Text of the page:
There are different theories on how crime and deviance are viewed. Functionalist theorists see crime and deviance as necessary due to society being dependent on each group of society to perform actions necessary for survival (Burke.H.R 2009:346). Interactionism theorists believe crime and deviance are judged by society and the severity of the crime and deviant behaviour is judged by how civilization reacts to it (S.Cook 2012). Following on from the Interactionalists theory crime and deviance are relative concepts as they change through time and in different countries. For example women voting used to be illegal, now it is legal in most countries.
Using materials like anti-climb paint or neighbourhood watch schemes they make the target harder to achieve, or more risky. This process is called target hardening. An advantage of this is that it directly influences the criminal by allowing them to stop and think about the real consequences to their actions. Another concept that right realists believe should be implemented is a zero tolerance policy. A zero tolerance policy is a tough system of policing that was put into practice in New York, USA, in which even minor offences are punished.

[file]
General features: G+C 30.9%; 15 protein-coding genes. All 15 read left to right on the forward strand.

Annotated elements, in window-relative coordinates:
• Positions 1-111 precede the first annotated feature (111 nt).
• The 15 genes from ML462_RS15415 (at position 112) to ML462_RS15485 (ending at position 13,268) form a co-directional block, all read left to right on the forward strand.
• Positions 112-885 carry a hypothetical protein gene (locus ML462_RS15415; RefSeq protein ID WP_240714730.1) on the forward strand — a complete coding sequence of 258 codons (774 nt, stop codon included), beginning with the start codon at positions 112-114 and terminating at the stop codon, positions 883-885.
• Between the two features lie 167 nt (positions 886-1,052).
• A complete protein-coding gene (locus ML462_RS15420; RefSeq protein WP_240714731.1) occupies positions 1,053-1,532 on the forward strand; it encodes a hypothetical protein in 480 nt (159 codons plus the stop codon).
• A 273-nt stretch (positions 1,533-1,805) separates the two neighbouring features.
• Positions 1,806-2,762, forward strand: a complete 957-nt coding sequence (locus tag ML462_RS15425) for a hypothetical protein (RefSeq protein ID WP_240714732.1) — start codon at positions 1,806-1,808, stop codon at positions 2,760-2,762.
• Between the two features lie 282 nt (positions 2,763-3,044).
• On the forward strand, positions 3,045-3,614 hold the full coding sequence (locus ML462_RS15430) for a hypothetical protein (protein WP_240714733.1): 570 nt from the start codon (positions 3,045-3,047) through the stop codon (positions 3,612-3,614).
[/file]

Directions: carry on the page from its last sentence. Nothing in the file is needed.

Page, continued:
I want to bring up specific deterrence. Specific deterrence is where a young offender is punished severely, the experience will convince them not to repeat their illegal actions. In today’s society we focus more so on reforming the youthful offender. If we were to aim the focus at disciplining the offender perhaps they would learn from their crimes. Offenders in this society know or at least thinks that they will only get a smack on the wrist if they were to commit a crime.